, Volume 159, Issue 1–2, pp 217–228 | Cite as

Working with farmer groups in Uganda to develop new sweet potato cultivars: decentralisation and building on traditional approaches

  • Richard W. GibsonEmail author
  • Emmanuel Byamukama
  • Isaac Mpembe
  • James Kayongo
  • Robert O. M. Mwanga


Scientists and farmers in Uganda identified preferred sweet potato: (1) varieties through participatory varietal selection (PVS); and (2) new clones from seedling populations through a participatory plant breeding (PPB) approach. During these two processes, farmers identified 51 attributes of their landraces and of released varieties and used 21 criteria to select clones from amongst the seedling populations. Scientists had, in publications, listed attributes (11 main attributes identified), morphological descriptors (11) of released varieties and varietal needs (23) of sweet potato farmers. One released variety (NASPOT 1) was selected by farmers during PVS, mostly for its high and early yield of large, sweet and mealy roots, and several clones were selected through PPB amongst the seedling populations for a wider range of attributes. Some varietal attributes needed by farmers were not included by scientists either because they were very laborious, for example, selecting on-station for clones suitable for sequential piece-meal harvesting, or because occurrence of important abiotic or biotic stresses such as drought or pest damage were difficult to predict. Farmers seldom mentioned disease resistance but did mention pest resistance, consistent with easy visibility of both the causes of and the damage due to pests. Unlike scientists, farmers made no mention of a need for cultivars to have perceptually distinct features, despite this being a common attribute of landraces of most crops.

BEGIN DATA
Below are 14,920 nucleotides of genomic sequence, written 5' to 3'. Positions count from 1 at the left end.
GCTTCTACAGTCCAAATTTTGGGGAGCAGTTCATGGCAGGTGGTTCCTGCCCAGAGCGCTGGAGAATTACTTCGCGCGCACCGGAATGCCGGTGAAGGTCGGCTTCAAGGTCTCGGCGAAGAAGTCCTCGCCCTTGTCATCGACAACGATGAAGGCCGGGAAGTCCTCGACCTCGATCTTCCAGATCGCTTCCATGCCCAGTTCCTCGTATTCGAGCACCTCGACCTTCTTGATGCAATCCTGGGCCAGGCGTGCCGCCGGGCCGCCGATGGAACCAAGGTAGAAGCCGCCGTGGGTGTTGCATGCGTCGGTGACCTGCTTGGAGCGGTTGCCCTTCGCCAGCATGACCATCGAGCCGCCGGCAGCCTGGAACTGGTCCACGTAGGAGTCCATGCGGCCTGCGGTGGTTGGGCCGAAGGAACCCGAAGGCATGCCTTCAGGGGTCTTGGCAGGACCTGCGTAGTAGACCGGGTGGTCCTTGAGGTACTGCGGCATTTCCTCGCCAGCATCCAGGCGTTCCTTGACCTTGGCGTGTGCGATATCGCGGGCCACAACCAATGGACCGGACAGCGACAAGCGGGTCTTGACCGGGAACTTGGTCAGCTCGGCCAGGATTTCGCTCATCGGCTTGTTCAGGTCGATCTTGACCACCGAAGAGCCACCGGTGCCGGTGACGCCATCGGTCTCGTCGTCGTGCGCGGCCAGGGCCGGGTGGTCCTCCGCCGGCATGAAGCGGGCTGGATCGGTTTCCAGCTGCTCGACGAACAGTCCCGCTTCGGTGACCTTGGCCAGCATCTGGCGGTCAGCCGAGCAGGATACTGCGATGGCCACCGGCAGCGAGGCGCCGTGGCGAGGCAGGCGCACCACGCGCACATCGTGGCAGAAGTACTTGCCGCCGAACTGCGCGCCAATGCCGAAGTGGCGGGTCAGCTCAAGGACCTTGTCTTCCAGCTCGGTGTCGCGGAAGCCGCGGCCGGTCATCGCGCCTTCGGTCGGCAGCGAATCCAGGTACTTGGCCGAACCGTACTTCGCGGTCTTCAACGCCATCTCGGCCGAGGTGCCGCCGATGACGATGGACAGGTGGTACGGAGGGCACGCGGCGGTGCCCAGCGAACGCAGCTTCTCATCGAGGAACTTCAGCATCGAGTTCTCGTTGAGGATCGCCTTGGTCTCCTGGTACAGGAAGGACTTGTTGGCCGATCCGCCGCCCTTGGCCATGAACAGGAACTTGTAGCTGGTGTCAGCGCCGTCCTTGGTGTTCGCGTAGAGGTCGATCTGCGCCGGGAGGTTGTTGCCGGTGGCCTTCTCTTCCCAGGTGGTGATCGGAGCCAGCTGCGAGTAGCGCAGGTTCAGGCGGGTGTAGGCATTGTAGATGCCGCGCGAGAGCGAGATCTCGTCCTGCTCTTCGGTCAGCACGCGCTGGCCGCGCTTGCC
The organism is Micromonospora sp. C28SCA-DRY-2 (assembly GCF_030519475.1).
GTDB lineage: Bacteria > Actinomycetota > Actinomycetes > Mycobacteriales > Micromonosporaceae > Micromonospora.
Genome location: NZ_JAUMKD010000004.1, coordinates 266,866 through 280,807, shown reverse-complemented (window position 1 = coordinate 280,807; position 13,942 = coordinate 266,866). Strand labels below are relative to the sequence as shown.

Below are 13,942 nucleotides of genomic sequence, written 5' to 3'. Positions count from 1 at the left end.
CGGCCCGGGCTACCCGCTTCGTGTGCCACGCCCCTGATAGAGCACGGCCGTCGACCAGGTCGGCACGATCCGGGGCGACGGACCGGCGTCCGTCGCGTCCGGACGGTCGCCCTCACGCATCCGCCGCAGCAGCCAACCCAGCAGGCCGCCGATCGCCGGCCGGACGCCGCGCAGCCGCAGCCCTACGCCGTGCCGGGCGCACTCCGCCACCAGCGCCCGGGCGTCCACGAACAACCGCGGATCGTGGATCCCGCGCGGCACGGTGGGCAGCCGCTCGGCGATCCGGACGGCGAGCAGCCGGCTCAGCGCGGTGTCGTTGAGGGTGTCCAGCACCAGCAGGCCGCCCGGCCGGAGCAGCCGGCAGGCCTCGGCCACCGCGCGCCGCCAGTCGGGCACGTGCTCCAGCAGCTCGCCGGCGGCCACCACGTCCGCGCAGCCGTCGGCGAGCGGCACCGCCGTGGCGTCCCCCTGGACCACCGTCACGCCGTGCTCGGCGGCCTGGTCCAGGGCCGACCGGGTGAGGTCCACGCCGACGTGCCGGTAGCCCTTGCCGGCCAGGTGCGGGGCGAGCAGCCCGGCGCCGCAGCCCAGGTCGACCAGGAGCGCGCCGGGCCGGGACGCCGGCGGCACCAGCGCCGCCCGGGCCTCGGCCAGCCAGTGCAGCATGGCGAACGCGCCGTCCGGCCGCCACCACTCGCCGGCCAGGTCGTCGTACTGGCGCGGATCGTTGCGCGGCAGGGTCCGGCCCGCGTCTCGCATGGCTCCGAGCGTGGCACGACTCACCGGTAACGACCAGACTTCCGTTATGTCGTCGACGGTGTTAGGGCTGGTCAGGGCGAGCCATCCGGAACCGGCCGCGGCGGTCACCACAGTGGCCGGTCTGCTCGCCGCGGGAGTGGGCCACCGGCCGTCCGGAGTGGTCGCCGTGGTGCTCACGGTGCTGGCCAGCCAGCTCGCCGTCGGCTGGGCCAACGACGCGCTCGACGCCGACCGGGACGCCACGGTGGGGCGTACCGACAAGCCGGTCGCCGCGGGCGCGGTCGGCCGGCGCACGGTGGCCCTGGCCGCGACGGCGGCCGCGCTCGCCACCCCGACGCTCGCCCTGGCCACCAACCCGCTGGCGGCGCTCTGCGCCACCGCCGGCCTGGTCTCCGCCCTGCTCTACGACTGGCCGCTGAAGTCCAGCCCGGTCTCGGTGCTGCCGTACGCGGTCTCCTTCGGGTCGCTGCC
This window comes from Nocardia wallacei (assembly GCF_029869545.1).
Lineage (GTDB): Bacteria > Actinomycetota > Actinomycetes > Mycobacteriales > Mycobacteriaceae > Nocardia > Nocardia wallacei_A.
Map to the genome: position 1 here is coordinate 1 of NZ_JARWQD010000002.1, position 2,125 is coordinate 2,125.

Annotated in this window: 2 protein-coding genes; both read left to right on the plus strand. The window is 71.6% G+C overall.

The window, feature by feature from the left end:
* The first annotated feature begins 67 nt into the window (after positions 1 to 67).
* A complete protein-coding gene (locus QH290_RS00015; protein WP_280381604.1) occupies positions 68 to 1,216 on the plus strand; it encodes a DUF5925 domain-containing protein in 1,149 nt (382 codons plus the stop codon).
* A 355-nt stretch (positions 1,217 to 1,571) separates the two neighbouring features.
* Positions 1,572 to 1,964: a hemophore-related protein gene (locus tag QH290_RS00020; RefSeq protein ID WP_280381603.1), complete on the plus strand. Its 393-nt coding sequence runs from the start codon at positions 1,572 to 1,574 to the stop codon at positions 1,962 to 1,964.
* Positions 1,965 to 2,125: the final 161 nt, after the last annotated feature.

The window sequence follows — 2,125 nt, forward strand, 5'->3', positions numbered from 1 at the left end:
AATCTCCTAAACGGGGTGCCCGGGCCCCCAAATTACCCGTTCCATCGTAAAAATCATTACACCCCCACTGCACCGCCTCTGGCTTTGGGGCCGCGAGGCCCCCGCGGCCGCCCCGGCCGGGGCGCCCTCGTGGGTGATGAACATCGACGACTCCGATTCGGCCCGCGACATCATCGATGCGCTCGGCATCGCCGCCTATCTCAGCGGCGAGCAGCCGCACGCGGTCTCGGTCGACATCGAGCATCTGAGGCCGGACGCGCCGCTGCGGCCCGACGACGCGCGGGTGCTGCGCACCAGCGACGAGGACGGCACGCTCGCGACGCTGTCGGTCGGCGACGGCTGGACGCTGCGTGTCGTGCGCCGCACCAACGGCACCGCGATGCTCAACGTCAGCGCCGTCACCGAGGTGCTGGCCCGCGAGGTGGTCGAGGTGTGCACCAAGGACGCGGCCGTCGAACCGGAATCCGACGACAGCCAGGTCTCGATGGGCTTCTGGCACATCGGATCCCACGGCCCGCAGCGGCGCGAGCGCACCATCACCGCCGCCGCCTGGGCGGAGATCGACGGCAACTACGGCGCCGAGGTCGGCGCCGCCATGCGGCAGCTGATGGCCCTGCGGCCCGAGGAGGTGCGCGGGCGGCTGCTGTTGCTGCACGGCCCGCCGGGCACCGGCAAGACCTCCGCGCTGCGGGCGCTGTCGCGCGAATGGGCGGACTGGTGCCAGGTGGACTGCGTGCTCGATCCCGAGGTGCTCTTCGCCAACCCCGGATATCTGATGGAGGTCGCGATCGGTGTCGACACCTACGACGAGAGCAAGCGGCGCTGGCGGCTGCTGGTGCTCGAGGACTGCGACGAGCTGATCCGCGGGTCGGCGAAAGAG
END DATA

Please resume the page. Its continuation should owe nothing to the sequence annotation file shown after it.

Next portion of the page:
Participatory plant breeding Selection criteria Varietal attributes Perceptual distinctiveness Disease resistance Pest resistance 



We acknowledge the support of the farmers, particularly the late Mr Rajab Ssetyabula of Manyama, Zirobwe, Uganda and critical reading of the manuscript by Mr Richard Lamboll. The project was funded by the UK Department for International Development. However, DFID can accept no responsibility for any information provided or views expressed.


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Copyright information

© Springer Science+Business Media B.V. 2007

Authors and Affiliations

  • Richard W. Gibson
    • 1
    Email author
  • Emmanuel Byamukama
    • 2
    • 3
  • Isaac Mpembe
    • 2
  • James Kayongo
    • 2
  • Robert O. M. Mwanga
    • 2
  1. 1.Natural Resources InstituteUniversity of GreenwichKentUK
  2. 2.Namulonge Agricultural and Animal Production Research InstituteKampalaUganda
  3. 3.Department of Plant PathologyIowa State UniversityAmesUSA

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